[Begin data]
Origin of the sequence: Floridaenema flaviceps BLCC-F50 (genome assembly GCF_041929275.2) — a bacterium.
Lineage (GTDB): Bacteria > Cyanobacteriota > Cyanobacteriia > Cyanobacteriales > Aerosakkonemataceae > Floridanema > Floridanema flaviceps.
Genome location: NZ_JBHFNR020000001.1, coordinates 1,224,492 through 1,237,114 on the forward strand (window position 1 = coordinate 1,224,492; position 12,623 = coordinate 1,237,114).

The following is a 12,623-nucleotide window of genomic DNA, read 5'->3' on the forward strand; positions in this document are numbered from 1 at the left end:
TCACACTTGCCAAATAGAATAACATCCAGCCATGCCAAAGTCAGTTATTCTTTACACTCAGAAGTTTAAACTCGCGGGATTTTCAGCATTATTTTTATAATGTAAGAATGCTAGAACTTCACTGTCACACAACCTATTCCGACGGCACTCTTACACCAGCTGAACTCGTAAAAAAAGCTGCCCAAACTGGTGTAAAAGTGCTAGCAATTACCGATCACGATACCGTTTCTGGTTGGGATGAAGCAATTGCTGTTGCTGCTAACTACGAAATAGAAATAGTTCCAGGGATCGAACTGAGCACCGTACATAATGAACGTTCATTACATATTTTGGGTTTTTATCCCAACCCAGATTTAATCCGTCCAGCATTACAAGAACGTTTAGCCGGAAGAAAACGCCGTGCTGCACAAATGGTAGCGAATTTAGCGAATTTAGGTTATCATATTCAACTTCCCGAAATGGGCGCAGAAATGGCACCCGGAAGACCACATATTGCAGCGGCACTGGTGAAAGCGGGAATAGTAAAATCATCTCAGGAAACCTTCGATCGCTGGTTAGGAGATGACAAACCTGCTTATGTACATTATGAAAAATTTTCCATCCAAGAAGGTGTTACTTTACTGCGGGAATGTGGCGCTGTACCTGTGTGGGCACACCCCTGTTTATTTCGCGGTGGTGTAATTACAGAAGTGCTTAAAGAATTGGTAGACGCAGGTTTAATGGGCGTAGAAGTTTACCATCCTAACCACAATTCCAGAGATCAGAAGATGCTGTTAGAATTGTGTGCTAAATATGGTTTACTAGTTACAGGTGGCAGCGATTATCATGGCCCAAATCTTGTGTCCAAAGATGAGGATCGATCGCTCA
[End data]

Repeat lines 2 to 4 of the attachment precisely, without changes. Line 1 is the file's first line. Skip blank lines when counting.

Lineage (GTDB): Bacteria > Cyanobacteriota > Cyanobacteriia > Cyanobacteriales > Aerosakkonemataceae > Floridanema > Floridanema flaviceps.
Genome location: NZ_JBHFNR020000001.1, coordinates 1,224,492 through 1,237,114 on the forward strand (window position 1 = coordinate 1,224,492; position 12,623 = coordinate 1,237,114).

The following is a 12,623-nucleotide window of genomic DNA, read 5'->3' on the forward strand; positions in this document are numbered from 1 at the left end: